DRAWING LIFE by fred hatt


A Self Portrait for the New Year

Self Portrait, 2012, by Fred Hatt

Self Portrait, 2012, by Fred Hatt

Why wish my readers Happy New Year with a scowling picture of your humble blogger? This portrait was my good start to the year just ending. Randall Harris of Figureworks Gallery had invited me to submit a work for an exhibition of self portraits, the gallery’s first show of 2013. It was an opportunity to show alongside a wide variety of really good artists, some of them well-known.

In December 2012 I drew this portrait, with a camera set up to capture stages in the development of the picture. I pointed a video camera at myself and drew from the image on a monitor, to avoid the reversed face you get in a mirror and the frozen effect you can get from working from a photograph. The bluish colors you see under my eyebrows represent the cool glow of the computer monitor I could see on my face.

In the Figureworks exhibition, I showed the portrait as a multimedia piece, with the original 18″ x 24″ drawing hung alongside a digital screen playing an animation of the drawing as it built up, layer by layer. Here’s the video (email subscribers will need to click the link to see the video on Vimeo.

Self Portrait from Fred Hatt on Vimeo.

I really didn’t expect this work to sell. Who – besides maybe my mother – would want a giant picture of me? But a collector bought the piece (drawing and digital animation together), kicking off my 2013 with a red dot.

To all my readers, friends, and fans, best wishes for curiosity, creativity and joy in the coming year!



Invitation to an Exhibition

solstice-gradientThe winter solstice is the longest night of the year. Now, in the Northern hemisphere, the days will start to get longer. To all my readers, a Blessed Solstice, a Merry Christmas and a Happy New Year.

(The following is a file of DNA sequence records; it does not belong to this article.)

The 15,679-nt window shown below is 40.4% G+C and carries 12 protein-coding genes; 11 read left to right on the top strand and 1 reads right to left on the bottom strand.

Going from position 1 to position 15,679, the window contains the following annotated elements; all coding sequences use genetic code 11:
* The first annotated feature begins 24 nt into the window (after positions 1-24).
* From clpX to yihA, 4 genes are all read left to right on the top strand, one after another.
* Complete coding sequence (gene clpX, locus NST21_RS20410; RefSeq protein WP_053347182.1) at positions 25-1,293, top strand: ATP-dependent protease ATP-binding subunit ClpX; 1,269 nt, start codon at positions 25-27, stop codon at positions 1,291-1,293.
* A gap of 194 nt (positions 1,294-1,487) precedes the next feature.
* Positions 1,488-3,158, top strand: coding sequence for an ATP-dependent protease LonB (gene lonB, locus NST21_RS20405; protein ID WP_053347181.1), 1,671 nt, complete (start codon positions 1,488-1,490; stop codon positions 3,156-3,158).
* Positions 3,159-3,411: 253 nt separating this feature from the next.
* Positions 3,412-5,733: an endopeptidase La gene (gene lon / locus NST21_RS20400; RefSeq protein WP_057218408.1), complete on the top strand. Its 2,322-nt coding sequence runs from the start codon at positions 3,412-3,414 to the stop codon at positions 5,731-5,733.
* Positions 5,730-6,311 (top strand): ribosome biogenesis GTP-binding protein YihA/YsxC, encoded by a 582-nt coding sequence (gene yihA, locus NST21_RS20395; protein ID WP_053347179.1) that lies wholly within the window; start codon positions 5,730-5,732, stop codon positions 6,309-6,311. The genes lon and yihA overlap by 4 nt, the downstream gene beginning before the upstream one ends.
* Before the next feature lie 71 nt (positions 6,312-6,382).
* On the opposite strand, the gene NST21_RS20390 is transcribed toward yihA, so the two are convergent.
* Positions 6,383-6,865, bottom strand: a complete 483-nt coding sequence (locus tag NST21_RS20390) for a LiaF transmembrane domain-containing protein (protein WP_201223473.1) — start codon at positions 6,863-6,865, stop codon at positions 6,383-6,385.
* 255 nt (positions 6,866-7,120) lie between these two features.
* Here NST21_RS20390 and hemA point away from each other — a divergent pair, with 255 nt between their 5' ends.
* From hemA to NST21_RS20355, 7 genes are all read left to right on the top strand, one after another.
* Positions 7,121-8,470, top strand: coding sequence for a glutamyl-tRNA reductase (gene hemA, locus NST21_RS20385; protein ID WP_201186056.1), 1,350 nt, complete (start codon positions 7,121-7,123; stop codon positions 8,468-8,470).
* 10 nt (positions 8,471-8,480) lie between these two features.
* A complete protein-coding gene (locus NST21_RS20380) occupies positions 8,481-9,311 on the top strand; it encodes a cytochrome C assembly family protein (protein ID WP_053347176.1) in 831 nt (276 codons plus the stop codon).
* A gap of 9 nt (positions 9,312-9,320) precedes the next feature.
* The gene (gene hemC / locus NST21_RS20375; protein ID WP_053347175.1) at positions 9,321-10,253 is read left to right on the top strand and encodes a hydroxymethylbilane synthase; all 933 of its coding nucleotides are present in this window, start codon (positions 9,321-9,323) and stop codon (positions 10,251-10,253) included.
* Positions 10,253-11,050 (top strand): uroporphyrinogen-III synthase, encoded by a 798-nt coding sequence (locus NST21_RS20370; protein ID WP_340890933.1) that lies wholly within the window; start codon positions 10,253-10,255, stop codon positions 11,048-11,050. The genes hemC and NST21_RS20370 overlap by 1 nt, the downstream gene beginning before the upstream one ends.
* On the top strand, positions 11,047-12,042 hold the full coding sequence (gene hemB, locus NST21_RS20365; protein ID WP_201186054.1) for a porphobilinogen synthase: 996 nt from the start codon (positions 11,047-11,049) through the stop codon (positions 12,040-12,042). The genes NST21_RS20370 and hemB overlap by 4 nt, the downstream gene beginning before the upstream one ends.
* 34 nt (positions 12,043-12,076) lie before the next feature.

My dear friend Claudia, the art model and Museworthy blogger, has posted the 2013 Museworthy Art Show. Claudia invited her readers to submit artwork based on their choice among four of my photographs of her. Click the link and check it out. I’m a big part of this wonderful and diverse gathering of artwork, since I took the source photos and also submitted a drawing for the show. I think this show is a brilliant idea. A blog brings together a great diversity of people around some shared interests, people scattered across the globe, people with different sensibilities and different abilities. Normally it’s all sort of vague, anonymous lurkers and commenters you know little about. Claudia’s show creatively manifests the community she’s growing.


Holiday Greetings

Filed under: Season's Greetings — fred @ 19:29

Blessed Solstice, Happy Hanukkah, Io Saturnalia, Merry Christmas, Gladsome Yuletide, Happy Kwanzaa, Shabe Yalda, Pancha Ganapati, and a Festivus for the Rest of Us!


The Light Returns

Filed under: Season's Greetings — fred @ 23:46

Blessed Solstice, Happy Hanukkah, Io Saturnalia, Merry Christmas, Winter Greetings, Tolerable Festivus, New Moon, Epiphany, Kwanzaa, Yule!

To all my readers, a wish for the season:  As the longest night finally awakes in ultramarine glow, may the sun without and the sun within commence to wax!

(Digital illustration by Fred Hatt.  Tree silhouette from here.)


Dawn After the Longest Night

The Winter, 1563, by Giuseppe Arcimboldo